No one has perfected the veiled threat as well as Larry Summers, President Obama’s chief economic adviser. It was on fine display at the World Economic Forum on Saturday.
He was speaking on the main economy panel with Zhu Min, deputy governor of the People’s Bank of China, so it was a great cast list. Mr Zhu’s contribution was to say how he recognised China couldn’t rely on the US consumer for growth in the future, understood there was excess capacity in certain Chinese heavy industries and vowed policy was to make structural changes so that demand would re-balance away from exports and towards consumption.
That is all very well and such cooperative noised certainly please the Davos crowd, but four years ago, his boss made almost the identical contribution to the same panel debate, pledging to slow China’s reserve accumulation and shift demand towards domestic consumption. When asked why anyone should trust Mr Zhu’s words today when there is no evidence of a serious shift from four years ago, he made a half-promise: “It’s a long process … you will see progress day-by-day, year-by-year”. My bet is that the first half of his sentence turns out to be true. Read more
Davos women are gathered to listen to the likes of Arianna Huffington and the impressive Indonesian trade minister, Mari Pangestu, and to network amongst other women. Seemingly stuck at just 15 per cent of participants, the ‘tribe’ (as its referred to by Harvard prof Rosabeth Kanter)looks quite different all gathered together vs as a light sprinkling. As I’m sitting down and slightly wondering what I need to be doing here for children, most of the women at the table tell me they happen to be Save the Children supporters – it’s great to be able to say thank you.
The Google party is even cooler this year with wetsuit, snorkel-clad waiters serving sushi, and coloured pure oxygen tanks for those in need of a blast. Media moguls, politicos, all the young global leaders and even some royalty hit the dance floor. Read more
The BBC’s Politics Show presenter Jon Sopel is moderating a discussion on cross-sector partnerships. I’m on the panel with Accenture and IKEA. Amazingly it’s a decent turnout at 7am (after a late night for most compounded with jet lag for many). Are NGOs and businesses converging? What will partnerships look like in another decade? Classic Davos fringe meeting. Encouraging levels of enthusiasm and a few new partnership ideas emerge.
I’m catching quick meetings with CEOs I’d struggle to get time with normally. So I miss what I hear was a great session on global talent mobility – a big issue for Save the Children. Read more
Here are further glimpses of the Davos kaleidoscope.
First, my friend Moises Naim, editor of Foreign Policy, gave me a new acronym on the global recovery. It is LUV. The L is for the L-shaped recovery of the European economies. The U is for the U-shaped recovery of the US economy. The V is for the shape of the recovery of big emerging economies. Read more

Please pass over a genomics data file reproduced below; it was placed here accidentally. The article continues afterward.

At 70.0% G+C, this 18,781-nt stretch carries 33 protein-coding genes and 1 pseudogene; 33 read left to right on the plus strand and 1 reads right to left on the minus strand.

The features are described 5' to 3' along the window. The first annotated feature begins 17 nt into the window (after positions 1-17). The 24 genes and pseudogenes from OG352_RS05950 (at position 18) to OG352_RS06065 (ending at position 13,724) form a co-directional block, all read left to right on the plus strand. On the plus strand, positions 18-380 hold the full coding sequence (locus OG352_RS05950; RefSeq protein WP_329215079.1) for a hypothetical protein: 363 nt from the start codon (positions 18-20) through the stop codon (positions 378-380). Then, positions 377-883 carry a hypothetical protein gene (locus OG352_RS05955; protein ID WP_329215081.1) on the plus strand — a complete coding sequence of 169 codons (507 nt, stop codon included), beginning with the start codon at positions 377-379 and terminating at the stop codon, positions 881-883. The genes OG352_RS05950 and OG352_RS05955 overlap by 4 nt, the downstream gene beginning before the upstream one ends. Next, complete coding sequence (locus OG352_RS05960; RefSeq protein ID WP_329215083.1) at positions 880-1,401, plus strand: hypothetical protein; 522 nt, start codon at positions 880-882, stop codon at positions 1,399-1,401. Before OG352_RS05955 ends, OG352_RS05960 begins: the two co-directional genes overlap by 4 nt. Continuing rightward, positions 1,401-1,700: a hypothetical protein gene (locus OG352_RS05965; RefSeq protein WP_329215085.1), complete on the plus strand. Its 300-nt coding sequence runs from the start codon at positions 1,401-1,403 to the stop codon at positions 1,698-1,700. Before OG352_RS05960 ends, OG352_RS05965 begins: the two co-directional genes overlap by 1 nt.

Although the conference dribbles on until Sunday morning, by Friday evening the tone has been set. So what is the verdict?
The mood is certainly better than last year, when the world was ending, but it is worse than at the beginning of last week. Alessandro Profumo of Unicredit acutely observed that Davos is likely to accentuate whatever mood you arrived in, rather as alcohol does, I guess. So those who arrived nervous about the economic prospects are leaving even more jittery. If you arrived feeling pessimistic, you will leave somewhere between suicidal and homicidal.
The market background has not helped. Anxiety about Greece has grown over the past three days. In the circumstances, it was strange to see both the Greek prime minister and his finance minister here. Maybe the subtext was to show that there can be no crisis if they are munching muesli in the mountains, but though some may have been reassured, more people asked who was at home minding the taverna. Read more
On Friday I talked at the World Economic Forum about how I see the next 10 years as the Decade of Vaccines – a time when we will make more progress than ever on immunisations that save lives in the developing world.
The Decade of Vaccines will build on the phenomenal progress of the past 10 years. Since its creation in 2000, the GAVI Alliance has helped immunise more than 250m children in poor countries, averting 5m deaths and preventing a great deal of sickness and suffering. (You can read more about GAVI’s work in my 2010 Annual Letter, which was released this week.) Read more
By Chris Giles, the FT’s economics editor
I had an ulterior motive last night when I went to a dinner on Shakespeare and the crisis. I thought the session, led by Carol and Ken Adelman, founders of Movers and Shakespeares, would be ripe for ridicule and typical of some of the enjoyable nonsense of Davos. Their website, after all, does talk guff about teaching ”critical business skills through Shakespeare’s greatest works”. Read more
By Chris Giles, the FT’s economics editor
In a recent speech, Mervyn King, governor of the Bank of England railed against the inconsistencies of national recovery strategies, saying that, “a present there is no political mechanism for achieving that consistency”. Read more
Will India meet global expectations? This is what was debated in a large televised room packed with serious corporate players yesterday (so this is where they are). Lots of talk about India’s role as regional power and growth rates, but then finally a brave panellist suggests that the number one priority has to be for India to develop its people. The moderator completely ignored this and went back to growth rates.
Frustrating given India really could stop its children going hungry and dying from preventable causes – with enough determination. Bangladesh, a poorer country, has made faster progress on cutting child mortality rates. Read more
Another weird day has passed. But all days at Davos are weird. One never knows what is going on, except for the fact that, wherever one is, one would be far better off somewhere else.
The highlight of yesterday evening was the opening address of President Nicolas Sarkozy of France. The speech is so classically French as to be a caricature of itself: bombastic, high-flown and verbose, it addresses a vast range of contemporary challenges, around the grand theme of moralising and containing capitalism. Yet, I have to admit, there is much in it with which I find myself in agreement. Read more
I never thought I’d read myself saying this, but there are times when a man can tire of debates about macro-prudential flexing of Basel 2 capital requirements. It’s hard to believe, I know – maybe it’s the thin mountain air that does it.